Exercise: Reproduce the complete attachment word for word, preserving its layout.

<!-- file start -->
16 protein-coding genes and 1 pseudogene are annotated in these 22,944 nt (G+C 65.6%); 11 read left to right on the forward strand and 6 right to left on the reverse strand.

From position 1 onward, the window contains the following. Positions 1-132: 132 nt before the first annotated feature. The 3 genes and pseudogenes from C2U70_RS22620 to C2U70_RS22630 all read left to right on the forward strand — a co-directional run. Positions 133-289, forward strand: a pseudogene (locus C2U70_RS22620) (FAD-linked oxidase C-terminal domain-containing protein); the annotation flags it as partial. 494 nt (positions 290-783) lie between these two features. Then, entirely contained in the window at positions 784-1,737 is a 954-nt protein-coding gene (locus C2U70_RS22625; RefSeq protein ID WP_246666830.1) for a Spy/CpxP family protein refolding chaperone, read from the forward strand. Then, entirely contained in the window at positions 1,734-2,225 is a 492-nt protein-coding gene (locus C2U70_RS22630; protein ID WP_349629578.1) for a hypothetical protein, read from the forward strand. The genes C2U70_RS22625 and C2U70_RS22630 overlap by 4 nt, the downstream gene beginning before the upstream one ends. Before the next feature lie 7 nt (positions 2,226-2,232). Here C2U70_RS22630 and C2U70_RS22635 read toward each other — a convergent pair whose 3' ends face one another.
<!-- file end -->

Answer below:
16 protein-coding genes and 1 pseudogene are annotated in these 22,944 nt (G+C 65.6%); 11 read left to right on the forward strand and 6 right to left on the reverse strand.

From position 1 onward, the window contains the following. Positions 1-132: 132 nt before the first annotated feature. The 3 genes and pseudogenes from C2U70_RS22620 to C2U70_RS22630 all read left to right on the forward strand — a co-directional run. Positions 133-289, forward strand: a pseudogene (locus C2U70_RS22620) (FAD-linked oxidase C-terminal domain-containing protein); the annotation flags it as partial. 494 nt (positions 290-783) lie between these two features. Then, entirely contained in the window at positions 784-1,737 is a 954-nt protein-coding gene (locus C2U70_RS22625; RefSeq protein ID WP_246666830.1) for a Spy/CpxP family protein refolding chaperone, read from the forward strand. Then, entirely contained in the window at positions 1,734-2,225 is a 492-nt protein-coding gene (locus C2U70_RS22630; protein ID WP_349629578.1) for a hypothetical protein, read from the forward strand. The genes C2U70_RS22625 and C2U70_RS22630 overlap by 4 nt, the downstream gene beginning before the upstream one ends. Before the next feature lie 7 nt (positions 2,226-2,232). Here C2U70_RS22630 and C2U70_RS22635 read toward each other — a convergent pair whose 3' ends face one another.